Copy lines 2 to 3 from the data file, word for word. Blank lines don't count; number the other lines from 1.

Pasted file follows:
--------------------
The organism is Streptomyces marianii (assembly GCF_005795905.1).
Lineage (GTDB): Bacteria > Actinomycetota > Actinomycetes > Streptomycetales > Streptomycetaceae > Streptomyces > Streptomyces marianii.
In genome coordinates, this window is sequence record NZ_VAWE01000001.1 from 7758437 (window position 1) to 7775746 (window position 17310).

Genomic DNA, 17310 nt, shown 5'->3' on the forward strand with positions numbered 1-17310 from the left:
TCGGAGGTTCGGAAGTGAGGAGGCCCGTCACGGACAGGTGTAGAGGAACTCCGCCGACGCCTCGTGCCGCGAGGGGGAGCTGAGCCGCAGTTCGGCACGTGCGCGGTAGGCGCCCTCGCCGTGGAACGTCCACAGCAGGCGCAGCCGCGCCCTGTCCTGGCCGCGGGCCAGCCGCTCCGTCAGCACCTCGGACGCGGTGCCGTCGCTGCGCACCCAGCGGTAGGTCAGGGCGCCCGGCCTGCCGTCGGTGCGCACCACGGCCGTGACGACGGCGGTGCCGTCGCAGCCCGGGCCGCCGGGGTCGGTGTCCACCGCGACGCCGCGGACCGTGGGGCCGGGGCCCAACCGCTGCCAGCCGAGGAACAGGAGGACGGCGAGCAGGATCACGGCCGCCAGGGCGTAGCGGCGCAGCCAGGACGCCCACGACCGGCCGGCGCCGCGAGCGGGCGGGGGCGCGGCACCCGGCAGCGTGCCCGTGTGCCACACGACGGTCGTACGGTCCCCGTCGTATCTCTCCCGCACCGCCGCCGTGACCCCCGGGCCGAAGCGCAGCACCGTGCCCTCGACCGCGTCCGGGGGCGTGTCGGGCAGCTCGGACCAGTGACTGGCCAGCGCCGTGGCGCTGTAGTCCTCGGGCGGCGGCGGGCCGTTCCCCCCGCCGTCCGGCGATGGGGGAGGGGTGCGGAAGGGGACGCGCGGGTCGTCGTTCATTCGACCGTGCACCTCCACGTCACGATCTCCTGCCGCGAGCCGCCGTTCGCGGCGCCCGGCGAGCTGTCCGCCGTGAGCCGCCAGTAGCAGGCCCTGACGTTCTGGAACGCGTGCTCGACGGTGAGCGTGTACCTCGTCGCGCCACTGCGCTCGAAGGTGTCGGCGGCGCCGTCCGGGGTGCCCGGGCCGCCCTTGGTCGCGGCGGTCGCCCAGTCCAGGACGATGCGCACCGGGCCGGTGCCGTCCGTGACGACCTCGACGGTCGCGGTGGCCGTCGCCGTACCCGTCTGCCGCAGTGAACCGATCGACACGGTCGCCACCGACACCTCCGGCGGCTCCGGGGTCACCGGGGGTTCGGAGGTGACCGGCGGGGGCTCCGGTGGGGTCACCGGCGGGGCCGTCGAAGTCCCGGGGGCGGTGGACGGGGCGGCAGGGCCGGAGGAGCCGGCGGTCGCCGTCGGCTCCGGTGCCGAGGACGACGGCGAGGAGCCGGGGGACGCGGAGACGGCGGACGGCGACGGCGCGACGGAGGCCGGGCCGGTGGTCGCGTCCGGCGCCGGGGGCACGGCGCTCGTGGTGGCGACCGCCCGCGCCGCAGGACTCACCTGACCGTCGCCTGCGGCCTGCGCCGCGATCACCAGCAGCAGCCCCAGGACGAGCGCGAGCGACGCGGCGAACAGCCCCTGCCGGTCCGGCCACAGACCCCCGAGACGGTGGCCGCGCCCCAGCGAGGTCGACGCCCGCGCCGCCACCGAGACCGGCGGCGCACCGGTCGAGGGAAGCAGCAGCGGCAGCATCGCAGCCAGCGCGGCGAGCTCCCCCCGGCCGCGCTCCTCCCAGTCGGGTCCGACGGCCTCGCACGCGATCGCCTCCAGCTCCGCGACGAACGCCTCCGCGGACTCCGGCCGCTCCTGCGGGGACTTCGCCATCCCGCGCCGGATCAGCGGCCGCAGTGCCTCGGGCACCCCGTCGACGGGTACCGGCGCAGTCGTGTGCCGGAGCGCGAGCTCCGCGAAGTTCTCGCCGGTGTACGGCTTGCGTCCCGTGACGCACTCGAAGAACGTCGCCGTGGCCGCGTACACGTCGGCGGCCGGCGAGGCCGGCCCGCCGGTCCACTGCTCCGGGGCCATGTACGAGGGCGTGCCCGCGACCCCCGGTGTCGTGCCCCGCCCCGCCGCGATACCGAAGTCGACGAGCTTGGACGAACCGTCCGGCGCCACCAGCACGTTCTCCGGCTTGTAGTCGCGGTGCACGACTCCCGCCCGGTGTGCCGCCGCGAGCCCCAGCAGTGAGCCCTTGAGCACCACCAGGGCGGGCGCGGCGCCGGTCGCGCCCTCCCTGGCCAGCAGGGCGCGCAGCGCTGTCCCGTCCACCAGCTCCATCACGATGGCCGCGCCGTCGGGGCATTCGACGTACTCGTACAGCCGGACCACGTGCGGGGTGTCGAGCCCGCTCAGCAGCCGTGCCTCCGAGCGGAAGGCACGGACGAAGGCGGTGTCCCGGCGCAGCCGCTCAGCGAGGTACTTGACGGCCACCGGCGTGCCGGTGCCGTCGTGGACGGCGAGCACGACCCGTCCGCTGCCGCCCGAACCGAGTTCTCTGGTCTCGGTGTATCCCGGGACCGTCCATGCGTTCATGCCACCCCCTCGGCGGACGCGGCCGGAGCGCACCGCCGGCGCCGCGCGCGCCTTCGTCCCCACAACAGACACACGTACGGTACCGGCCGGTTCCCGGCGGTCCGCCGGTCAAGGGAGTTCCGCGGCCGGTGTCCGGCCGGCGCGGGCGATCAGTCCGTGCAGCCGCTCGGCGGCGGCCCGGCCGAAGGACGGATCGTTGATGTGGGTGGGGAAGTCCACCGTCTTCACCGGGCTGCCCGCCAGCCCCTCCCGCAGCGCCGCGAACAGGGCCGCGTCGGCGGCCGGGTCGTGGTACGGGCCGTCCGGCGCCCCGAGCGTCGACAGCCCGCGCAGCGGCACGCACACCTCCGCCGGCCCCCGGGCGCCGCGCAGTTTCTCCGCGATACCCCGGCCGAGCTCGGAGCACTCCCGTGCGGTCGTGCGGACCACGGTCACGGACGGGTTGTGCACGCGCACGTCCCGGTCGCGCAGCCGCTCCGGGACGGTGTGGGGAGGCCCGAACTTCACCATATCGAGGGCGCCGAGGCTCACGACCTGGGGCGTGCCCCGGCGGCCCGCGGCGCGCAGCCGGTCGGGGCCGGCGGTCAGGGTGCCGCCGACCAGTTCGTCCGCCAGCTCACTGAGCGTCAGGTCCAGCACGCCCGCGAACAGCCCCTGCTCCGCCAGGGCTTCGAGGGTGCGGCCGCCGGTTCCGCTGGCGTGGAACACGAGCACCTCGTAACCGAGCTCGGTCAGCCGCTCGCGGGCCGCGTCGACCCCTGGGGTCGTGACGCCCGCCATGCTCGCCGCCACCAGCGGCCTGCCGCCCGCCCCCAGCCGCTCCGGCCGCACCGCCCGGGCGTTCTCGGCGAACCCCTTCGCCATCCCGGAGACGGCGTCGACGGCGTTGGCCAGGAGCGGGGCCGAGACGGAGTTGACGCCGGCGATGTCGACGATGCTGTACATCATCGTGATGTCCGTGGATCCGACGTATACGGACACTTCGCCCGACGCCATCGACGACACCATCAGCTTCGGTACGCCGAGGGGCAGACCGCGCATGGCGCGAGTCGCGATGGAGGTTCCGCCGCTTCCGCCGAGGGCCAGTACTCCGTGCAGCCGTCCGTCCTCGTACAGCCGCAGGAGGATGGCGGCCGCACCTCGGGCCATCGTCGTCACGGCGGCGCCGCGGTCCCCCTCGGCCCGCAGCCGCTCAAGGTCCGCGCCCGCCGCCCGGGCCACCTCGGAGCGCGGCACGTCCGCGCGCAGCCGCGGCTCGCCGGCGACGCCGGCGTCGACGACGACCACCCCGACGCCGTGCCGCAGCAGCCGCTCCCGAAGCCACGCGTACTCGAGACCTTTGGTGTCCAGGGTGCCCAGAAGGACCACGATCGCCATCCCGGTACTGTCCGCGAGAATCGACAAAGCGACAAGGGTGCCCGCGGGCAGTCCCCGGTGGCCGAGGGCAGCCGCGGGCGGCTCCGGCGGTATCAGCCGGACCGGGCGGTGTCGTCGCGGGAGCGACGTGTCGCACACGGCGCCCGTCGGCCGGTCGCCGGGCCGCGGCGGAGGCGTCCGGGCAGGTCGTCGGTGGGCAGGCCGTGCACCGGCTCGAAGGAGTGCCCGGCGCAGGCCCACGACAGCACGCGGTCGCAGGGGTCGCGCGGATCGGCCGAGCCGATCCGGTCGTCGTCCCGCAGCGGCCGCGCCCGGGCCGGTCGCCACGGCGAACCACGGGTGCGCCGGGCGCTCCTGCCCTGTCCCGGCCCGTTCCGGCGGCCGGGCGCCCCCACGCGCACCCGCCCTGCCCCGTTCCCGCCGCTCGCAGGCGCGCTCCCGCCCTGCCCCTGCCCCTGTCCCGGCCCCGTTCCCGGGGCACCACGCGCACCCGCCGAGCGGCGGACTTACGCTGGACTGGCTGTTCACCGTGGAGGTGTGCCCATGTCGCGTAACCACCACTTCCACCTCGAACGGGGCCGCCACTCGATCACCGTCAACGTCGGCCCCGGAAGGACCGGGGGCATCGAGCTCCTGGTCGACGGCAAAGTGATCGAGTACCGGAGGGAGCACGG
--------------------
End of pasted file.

Lineage (GTDB): Bacteria > Actinomycetota > Actinomycetes > Streptomycetales > Streptomycetaceae > Streptomyces > Streptomyces marianii.
In genome coordinates, this window is sequence record NZ_VAWE01000001.1 from 7758437 (window position 1) to 7775746 (window position 17310).